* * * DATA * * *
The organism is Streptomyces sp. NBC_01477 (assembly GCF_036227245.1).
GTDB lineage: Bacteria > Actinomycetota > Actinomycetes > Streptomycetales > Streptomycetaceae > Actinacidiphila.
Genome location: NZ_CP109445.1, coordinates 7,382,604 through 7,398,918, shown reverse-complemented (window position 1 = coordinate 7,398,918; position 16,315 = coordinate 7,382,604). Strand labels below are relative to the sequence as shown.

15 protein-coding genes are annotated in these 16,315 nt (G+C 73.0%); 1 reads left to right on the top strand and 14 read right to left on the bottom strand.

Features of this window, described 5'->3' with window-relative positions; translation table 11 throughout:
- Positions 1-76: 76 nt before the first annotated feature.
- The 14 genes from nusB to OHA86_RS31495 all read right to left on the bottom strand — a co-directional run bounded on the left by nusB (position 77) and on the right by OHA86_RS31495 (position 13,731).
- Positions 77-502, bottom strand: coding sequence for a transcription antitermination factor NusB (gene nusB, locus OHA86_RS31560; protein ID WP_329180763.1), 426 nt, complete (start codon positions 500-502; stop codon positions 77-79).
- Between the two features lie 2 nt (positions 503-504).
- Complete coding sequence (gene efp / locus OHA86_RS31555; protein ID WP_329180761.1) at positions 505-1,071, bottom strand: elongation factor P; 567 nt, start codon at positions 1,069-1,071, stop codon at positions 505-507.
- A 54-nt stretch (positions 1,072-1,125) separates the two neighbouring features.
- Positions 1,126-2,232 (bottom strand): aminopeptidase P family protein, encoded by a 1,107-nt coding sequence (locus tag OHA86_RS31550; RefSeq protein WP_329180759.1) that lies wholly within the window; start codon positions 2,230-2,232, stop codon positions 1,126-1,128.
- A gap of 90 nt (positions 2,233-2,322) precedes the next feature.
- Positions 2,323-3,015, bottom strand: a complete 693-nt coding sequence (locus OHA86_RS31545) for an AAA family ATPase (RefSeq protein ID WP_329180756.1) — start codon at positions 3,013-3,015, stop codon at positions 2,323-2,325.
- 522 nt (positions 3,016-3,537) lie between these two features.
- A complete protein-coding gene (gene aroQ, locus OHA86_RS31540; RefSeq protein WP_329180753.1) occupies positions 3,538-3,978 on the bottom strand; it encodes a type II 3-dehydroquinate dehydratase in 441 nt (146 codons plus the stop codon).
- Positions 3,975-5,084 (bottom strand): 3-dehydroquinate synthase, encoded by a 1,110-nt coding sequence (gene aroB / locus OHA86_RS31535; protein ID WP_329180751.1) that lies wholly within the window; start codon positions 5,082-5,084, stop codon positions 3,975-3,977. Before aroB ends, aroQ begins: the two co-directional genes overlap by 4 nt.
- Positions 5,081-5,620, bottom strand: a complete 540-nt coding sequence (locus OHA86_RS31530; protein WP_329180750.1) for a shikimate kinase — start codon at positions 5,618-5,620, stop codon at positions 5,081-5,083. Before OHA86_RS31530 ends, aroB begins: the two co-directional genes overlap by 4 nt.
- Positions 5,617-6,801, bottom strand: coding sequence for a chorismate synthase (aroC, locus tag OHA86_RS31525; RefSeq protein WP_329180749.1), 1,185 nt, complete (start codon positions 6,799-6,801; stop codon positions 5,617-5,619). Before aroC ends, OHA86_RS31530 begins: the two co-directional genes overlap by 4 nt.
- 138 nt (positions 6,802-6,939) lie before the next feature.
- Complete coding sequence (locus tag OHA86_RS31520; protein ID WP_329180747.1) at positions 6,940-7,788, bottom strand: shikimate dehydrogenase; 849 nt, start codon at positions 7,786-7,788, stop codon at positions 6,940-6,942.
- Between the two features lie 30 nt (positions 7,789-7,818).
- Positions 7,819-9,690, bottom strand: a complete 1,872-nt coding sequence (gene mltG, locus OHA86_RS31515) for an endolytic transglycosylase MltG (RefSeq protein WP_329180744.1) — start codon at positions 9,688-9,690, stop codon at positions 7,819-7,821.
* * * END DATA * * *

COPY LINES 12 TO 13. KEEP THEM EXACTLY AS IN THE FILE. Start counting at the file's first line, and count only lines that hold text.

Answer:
- Positions 1,126-2,232 (bottom strand): aminopeptidase P family protein, encoded by a 1,107-nt coding sequence (locus tag OHA86_RS31550; RefSeq protein WP_329180759.1) that lies wholly within the window; start codon positions 2,230-2,232, stop codon positions 1,126-1,128.
- A gap of 90 nt (positions 2,233-2,322) precedes the next feature.